I am reaching out to share my experiences on dating after a mastectomy. This is not a topic I hear discussed a lot, so I became inspired to share my journey to help others in the same situation feel more confident and comfortable within themselves and know they are not alone.
My journey has not one I keep secret. However, something I do not talk much about are the challenges of being a single woman in the dating world after having a preventative prophylactic bilateral mastectomy. It has been 3 and a half years since my preventative prophylactic bilateral mastectomy and over the past year I have become to feel confident in my new body. After my 4 surgeries I felt a huge relief and didn’t feel such a big burden on myself. I was able to stress less about a future diagnosis of breast cancer, but had to come to terms I had foreign objects in my body and no nipples. I was immensely self-conscious about appearing deformed and spent years hiding my chest and scars.
I have been through a journey both physically and emotionally and recently decided that is it time for me, my life, my health and my body. After years of being married and now divorced I decided to do a Boudoir Photo Shoot called Soul on Fire and participate in a project called UnLeashed. After the boudoir shoot and project, I felt powerful, strong, and beautiful. Feelings I wouldn’t dare to imagine feeling after my preventative surgeries. The lingerie helped me find my femininity that’s been there all along. It truly made me feel so empowered and proud of how far I have come.
As I moved forward with a few first dates, happy some of them didn’t led to a second date. One worry for me was when is the right time to tell someone you have BRCA 2 gene mutation, how you dealt with it and how your body is different at 36 years old. How will they react? What will they ask me? Will I get emotional? I had no worries about being intimate with anyone. Nonetheless, I was sure there would be turning point when my nipple-less breasts brought an evening to a halt. It is the hardest topic to speak about.
I have gone on a couple dates in 2 years and have had a couple situations:
Why would you have a hysterectomy at such a young age?
What no hormones?
Do you have sensation in your breast? If not why would I touch them?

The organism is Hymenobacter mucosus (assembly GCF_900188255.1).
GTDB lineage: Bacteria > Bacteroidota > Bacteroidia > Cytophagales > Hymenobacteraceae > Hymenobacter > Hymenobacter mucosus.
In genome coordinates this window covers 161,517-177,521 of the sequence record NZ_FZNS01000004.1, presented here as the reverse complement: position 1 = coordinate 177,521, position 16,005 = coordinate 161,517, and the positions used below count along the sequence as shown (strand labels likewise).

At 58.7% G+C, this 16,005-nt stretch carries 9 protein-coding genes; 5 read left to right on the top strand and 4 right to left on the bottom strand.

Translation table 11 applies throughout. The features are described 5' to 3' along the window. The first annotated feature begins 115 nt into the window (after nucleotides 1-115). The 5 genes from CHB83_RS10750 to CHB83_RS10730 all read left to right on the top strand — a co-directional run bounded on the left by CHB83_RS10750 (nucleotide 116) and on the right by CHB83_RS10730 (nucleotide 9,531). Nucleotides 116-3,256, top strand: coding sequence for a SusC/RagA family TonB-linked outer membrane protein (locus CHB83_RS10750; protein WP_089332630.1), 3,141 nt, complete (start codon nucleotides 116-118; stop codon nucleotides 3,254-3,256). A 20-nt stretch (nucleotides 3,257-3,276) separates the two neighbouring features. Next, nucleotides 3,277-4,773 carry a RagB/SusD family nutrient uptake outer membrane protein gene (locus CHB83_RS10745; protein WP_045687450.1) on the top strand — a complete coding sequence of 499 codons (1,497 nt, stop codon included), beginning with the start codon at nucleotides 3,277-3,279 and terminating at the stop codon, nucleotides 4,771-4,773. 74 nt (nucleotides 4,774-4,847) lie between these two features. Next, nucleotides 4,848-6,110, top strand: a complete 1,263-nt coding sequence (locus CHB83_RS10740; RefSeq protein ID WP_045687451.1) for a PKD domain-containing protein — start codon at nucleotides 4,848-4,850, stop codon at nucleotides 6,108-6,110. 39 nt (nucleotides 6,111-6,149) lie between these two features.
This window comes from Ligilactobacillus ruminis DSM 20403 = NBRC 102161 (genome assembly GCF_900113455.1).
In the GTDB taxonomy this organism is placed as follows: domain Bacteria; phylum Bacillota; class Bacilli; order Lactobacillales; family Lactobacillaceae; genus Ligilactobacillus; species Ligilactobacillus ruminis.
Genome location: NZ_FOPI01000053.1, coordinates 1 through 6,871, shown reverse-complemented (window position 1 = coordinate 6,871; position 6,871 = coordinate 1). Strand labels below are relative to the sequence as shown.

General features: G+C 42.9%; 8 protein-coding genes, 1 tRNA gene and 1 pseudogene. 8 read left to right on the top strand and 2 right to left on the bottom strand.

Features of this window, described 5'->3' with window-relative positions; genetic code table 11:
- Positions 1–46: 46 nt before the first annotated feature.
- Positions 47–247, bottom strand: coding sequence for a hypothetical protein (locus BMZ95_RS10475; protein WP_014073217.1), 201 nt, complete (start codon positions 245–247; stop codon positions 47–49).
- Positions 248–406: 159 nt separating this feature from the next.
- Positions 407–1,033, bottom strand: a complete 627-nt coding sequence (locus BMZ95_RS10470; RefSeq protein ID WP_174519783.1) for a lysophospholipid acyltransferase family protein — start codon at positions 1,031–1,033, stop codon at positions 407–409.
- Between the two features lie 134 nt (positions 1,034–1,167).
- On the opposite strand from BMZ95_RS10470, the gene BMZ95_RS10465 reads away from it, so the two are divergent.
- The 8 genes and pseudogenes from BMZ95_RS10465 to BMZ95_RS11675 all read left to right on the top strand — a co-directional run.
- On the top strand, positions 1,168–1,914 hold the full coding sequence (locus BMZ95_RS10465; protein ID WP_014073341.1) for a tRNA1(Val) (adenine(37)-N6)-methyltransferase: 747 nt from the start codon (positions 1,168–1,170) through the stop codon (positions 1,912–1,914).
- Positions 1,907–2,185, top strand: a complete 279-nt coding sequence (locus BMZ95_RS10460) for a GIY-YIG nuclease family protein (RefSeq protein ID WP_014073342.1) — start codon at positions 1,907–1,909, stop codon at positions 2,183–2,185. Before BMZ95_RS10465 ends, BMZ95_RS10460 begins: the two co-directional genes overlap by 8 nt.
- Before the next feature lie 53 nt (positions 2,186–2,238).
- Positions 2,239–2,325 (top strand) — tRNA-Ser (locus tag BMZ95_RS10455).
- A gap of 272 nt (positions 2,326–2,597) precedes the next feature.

Are you healthy?
How do you live with those scars on your chest?
Is that why your marriage ended?
But for all the silly questions I knew inside I made the right decision and wouldn’t change it for the world. Dating should be fun not stressful or depressing.
Recently I met someone in the gym, LOL. I was mid set working out, sweating like a pig and as I am getting up I look up to a very sexy man with tattoos on his arms and these big dimples. I was so flattered, was caught off guard and started stuttering. We spoke for couple minutes and then I didn’t see him for like a month. When we saw each other again we exchanged numbers and started talking and texting. After sharing stories I was open and honest about being a Previvor. His response was I am super hyped about what you do it’s awesome, your video was so encouraging, the people your reaching out to and the courage to fight. His reaction was so kind, compassionate and caring.
He is very handsome, confident, funny, smart, well-dressed man. The anxiety of anyone seeing my breasts caused a little anxiety but knew I was beautiful and it was time to embrace my scars. A scar simply means you were stronger than whatever tried to hurt you. By no means am I saying it will be easy for me to take my shirt off and get intimate with a man but one thing for sure is I accept my scars.
In one of our conversation I will never forget he said “I am surprised you are single but I see with everything you’ve been through the healing hasn’t been easy.” That caught by attention and realized how compassionate he really was. After seeing my breast he never made any comments but “honey your breast are beautiful.” What a great feeling and sigh of relief. Now I could care less about him seeing my scars.
I accept my body and embrace my beauty and remind myself daily of “How do you want to be remembered.” The days of my talking down to myself are over and hiding my imperfection. I will focus of self-love, self-worth and self-care.
Through my marriage and becoming a Previvor I would have never thought I would say I have a boyfriend. This man is so caring, compassionate, understanding and supportive. Feeling too blessed to be stressed and am so grateful for all life has given me.
“My BRCA2Gene started the fight but I am going to finish it.”